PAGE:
1/4 C. butter
1 C. diced onion
1/2 C. diced celery
1/2 C. diced green bell pepper
1/2 C. diced red bell pepper
2 Tbsp. minced garlic
1 large shallot, chopped
1/4 cup all-purpose flour
1 tsp. salt
1 tsp. ground red pepper
14 oz. chicken broth (or crawfish stock)
1 oz. white wine
1/4 C. fresh parsley
1/2 C. fresh green onions
2 pounds cooked, peeled crawfish tails (you can use frozen--defrosted and drained)
Hot cooked rice

Melt butter in a large Dutch oven over medium-high heat. Add onion and next five ingredients; saute until tender.

Add flour, salt, and red pepper; cook, stirring constantly until caramel colored (about 10 minutes). Add next four ingredients; cook, stirring constantly about 5 minutes or until thick and bubbly.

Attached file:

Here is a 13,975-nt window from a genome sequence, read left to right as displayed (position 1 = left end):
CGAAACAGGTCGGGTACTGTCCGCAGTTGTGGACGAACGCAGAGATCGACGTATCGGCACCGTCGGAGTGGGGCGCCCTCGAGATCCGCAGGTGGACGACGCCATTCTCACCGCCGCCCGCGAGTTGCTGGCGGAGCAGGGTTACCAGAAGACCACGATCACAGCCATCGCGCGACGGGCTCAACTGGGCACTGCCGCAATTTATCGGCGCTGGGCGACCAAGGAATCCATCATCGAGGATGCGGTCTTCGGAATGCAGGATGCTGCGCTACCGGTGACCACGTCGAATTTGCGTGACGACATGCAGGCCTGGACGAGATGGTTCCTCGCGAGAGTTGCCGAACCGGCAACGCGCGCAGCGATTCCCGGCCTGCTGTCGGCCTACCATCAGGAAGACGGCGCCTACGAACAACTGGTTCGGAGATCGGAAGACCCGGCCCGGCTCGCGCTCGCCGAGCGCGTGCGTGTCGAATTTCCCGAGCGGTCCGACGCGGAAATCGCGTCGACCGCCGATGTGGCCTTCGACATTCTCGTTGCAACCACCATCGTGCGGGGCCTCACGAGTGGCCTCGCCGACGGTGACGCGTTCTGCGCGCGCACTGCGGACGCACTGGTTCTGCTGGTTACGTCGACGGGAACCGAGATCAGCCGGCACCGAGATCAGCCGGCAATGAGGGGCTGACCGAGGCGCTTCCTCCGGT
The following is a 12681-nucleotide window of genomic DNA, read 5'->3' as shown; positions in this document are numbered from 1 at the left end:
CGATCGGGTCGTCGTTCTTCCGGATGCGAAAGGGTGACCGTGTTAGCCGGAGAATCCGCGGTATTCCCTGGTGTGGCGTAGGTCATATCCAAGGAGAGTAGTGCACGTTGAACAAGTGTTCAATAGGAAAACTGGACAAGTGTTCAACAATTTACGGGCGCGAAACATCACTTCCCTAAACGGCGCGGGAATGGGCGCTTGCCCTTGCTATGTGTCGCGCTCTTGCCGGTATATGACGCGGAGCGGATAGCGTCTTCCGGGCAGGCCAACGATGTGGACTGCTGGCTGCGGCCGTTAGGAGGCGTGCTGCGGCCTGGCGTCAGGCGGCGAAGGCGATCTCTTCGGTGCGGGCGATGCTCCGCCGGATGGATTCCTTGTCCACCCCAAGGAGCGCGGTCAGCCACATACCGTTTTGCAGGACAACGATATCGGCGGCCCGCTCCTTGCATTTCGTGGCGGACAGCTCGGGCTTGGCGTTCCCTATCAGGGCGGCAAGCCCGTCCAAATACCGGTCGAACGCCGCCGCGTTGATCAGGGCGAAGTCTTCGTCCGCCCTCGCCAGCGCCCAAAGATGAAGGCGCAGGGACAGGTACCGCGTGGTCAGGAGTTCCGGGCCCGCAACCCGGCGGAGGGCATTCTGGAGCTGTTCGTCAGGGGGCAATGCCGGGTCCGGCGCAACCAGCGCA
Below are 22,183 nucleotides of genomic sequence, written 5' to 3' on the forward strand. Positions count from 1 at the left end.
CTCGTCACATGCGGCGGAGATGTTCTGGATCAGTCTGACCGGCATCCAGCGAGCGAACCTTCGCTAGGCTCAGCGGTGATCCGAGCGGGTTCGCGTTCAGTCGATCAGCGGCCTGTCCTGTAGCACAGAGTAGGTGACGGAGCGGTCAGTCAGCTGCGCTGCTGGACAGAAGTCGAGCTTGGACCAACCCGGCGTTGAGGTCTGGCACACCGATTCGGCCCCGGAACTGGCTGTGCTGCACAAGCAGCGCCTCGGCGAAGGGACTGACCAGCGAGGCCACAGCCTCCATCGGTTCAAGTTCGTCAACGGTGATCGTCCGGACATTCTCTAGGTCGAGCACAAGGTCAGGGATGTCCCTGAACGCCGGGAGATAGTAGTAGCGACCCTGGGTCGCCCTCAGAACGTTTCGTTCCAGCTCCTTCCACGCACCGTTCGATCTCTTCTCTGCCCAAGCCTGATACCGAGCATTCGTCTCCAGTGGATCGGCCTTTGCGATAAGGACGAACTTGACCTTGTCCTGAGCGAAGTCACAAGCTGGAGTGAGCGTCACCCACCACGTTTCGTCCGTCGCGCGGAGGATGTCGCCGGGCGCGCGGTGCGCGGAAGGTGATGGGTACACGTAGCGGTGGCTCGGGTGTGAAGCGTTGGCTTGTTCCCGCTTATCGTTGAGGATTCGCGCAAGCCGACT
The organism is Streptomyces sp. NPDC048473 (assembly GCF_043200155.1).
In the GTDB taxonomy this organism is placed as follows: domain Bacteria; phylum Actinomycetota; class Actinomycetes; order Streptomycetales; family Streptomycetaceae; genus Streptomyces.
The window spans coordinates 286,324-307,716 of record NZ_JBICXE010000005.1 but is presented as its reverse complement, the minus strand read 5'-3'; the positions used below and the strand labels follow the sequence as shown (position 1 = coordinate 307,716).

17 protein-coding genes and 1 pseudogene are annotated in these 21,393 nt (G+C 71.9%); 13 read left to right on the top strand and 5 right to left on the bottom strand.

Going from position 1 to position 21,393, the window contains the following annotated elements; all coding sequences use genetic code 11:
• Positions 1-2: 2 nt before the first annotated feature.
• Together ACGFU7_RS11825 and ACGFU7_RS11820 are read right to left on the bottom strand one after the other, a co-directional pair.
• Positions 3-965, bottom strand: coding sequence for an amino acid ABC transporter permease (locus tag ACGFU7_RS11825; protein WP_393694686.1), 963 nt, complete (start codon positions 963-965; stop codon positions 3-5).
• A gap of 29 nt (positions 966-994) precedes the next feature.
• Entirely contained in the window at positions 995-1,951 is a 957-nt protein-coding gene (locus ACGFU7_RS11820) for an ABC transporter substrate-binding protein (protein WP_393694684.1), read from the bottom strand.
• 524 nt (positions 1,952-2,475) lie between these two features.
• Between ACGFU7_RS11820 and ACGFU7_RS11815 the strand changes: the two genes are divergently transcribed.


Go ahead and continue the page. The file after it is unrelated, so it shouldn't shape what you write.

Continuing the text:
Stir in crawfish and cook until thoroughly heated (about 5 minutes). Serve over rice.


  1. Hurray! My own recipe to print out for myself! I'm so glad you set Mark straight...mushroom soup, indeed...


    ;) Your Mimi sounds like a fabulous woman, by the way...

  2. I cannot stop laughing. Wow, I really stirred up the old hornets nest with my "recipe."
    I'm getting a good old fashion southern beat down from all parts of the internet. (Diahn)
    Without going back to check, I do believe I had part of the "Trinity" in mine, I think peppers and celery were mentioned.There was no mention of the Pope, but for sure the devil was present in the mushroom soup.
    That was funny!

  3. very nice. spent some time in louisiana and ate quite a few mudbugs...stuff them in gator tail and we are talking. smiles.

    cajun french sounds nice...